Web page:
As a kid, I hated walking down one hallway at school because I feared two mischievous seventh-grade boys. These boys had me so convinced their words were true. When a guidance counsellor attempted to console me – she told me I was “pretty” – I didn’t believe her. I distinctly remember laughing as if she had made a joke.
Even as a young adult professional in the workplace, I battled depression and anxiety. This caused me to be hugely resistant to correction. As I wallowed in numerous insecurities, I came to believe that no one liked me. I thought that I was nowhere near good enough.
Though I was no longer a bullying victim, technically, a bully remained in my mind and I constantly found myself going up against her. I went into the ring every time I ran into a “bossy” co-worker or a friend who poked “harmless” fun at my expense. Or every time I was discriminated against, or crudely dismissed for a job or ignored by a not-so-hot crush.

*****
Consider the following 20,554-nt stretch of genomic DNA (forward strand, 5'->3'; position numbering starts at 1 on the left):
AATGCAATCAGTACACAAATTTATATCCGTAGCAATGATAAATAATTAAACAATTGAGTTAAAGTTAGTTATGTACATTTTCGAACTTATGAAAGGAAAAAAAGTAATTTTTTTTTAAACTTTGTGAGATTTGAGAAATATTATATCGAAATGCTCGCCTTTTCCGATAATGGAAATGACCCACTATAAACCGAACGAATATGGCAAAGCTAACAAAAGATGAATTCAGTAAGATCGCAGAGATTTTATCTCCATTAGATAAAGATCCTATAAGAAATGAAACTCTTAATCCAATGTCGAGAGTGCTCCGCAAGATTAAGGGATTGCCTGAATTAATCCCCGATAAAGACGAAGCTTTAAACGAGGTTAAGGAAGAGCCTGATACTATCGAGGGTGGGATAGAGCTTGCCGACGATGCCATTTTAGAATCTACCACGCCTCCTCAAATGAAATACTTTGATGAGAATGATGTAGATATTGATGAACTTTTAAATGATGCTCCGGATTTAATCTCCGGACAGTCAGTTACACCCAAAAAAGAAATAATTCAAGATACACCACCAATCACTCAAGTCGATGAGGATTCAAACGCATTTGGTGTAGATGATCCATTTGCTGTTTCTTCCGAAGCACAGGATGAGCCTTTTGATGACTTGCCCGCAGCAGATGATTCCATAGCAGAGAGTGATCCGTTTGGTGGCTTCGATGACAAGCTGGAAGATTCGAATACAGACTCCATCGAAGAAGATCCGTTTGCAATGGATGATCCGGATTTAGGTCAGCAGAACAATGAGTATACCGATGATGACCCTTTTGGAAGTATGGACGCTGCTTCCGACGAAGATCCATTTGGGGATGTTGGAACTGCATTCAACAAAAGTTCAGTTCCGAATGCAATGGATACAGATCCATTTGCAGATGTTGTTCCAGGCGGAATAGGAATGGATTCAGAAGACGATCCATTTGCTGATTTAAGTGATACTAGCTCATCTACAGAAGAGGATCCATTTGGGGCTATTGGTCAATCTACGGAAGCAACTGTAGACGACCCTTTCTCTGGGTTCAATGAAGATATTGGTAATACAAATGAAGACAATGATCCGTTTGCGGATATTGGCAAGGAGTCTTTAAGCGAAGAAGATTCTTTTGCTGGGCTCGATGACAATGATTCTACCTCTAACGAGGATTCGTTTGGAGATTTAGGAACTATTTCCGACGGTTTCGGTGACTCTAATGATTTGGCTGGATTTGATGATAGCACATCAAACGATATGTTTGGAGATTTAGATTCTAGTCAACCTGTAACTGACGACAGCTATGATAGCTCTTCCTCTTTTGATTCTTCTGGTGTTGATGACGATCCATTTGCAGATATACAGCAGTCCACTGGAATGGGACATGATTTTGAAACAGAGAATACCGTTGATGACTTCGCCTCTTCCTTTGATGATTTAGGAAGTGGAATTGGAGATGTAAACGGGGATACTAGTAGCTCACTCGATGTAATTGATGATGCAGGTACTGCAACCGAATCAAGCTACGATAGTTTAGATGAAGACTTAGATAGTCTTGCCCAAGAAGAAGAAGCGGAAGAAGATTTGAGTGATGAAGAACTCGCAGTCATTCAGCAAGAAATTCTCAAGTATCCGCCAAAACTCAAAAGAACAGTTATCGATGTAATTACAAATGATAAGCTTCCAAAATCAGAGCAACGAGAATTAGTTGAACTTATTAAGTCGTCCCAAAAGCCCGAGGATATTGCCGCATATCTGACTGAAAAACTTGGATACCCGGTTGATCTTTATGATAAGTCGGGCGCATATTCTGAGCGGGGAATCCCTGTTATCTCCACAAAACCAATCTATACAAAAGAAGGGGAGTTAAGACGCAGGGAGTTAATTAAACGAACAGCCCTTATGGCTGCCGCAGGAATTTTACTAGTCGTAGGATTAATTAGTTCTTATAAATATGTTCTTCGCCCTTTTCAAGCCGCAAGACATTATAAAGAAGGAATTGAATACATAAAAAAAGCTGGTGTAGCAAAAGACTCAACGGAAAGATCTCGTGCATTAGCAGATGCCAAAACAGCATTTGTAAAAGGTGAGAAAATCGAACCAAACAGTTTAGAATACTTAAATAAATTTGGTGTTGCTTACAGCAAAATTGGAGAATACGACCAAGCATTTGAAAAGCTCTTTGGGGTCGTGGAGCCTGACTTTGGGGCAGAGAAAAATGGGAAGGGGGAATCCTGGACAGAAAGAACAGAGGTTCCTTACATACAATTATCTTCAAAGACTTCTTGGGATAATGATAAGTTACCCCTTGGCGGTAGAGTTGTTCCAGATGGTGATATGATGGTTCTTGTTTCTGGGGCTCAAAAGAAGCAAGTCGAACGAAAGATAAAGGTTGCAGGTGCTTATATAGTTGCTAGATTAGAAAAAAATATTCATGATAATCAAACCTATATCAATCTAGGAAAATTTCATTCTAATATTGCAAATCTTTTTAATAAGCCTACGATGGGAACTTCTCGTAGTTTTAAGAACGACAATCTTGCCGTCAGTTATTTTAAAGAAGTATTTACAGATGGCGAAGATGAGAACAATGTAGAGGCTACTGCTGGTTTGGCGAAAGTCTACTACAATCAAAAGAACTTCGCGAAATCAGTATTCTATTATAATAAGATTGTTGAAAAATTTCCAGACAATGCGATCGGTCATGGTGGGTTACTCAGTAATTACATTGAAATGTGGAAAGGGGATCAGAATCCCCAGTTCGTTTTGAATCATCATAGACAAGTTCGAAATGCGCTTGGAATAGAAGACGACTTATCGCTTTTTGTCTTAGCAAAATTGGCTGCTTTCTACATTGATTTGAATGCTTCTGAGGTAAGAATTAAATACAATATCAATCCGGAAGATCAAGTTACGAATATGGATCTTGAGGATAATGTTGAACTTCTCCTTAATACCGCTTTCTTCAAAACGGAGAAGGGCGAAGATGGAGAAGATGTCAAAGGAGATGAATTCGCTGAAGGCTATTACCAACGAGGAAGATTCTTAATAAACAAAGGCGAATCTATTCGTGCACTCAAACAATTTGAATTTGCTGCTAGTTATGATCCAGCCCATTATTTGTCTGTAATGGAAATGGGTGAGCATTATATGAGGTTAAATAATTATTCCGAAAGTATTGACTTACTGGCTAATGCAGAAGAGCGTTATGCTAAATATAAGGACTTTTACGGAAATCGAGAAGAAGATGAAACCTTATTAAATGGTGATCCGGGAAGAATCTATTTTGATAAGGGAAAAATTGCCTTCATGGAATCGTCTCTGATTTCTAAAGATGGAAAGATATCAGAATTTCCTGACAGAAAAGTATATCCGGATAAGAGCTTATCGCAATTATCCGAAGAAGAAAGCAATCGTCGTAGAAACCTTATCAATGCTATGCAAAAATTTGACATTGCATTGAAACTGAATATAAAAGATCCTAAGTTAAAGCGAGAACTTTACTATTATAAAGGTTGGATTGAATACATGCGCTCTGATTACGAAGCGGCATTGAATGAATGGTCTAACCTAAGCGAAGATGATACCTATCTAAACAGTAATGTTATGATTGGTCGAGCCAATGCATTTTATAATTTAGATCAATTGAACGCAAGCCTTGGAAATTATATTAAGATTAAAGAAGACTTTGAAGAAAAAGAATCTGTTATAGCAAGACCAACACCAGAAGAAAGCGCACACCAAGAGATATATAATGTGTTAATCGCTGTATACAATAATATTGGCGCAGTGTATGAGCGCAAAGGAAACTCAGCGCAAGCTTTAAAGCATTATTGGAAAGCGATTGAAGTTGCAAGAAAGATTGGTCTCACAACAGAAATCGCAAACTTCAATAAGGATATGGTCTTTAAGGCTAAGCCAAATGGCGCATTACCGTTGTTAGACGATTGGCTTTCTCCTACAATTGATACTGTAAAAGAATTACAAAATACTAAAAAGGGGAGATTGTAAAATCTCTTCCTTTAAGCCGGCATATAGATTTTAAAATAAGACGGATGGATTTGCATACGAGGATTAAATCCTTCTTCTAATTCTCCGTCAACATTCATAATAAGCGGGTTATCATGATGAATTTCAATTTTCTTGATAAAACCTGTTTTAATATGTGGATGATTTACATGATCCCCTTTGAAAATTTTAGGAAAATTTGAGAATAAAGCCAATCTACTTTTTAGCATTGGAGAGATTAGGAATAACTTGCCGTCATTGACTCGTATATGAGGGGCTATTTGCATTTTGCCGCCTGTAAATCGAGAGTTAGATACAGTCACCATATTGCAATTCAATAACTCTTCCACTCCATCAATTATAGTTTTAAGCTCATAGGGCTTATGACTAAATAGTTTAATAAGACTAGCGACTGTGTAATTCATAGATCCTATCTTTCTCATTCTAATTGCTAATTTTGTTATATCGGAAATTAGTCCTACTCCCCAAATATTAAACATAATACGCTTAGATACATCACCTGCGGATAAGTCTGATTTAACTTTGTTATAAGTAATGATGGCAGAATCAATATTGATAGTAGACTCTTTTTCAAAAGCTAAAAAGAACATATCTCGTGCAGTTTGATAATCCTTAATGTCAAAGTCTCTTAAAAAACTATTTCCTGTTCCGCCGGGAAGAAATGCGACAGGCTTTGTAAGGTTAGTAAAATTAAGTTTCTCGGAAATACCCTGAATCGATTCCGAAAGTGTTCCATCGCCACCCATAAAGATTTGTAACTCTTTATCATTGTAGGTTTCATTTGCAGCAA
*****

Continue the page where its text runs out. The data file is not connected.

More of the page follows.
Bullying is not just something that plays out in one scene of our (childhood) and disappears the rest. Research (2013) has shown that being bullied as a child or adolescent leaves you at a higher risk of developing psychological disorders as an adult, such as depression and anxiety. While it may not be possible to completely undo the damage of the past, here are some ways you can counteract against the psychological effects bullying may have on you now as an adult.
Never miss a story.
Sign up and get monthly updates of our latest features.When you do, you'll receive our FREE e-book with a story-gathering checklist.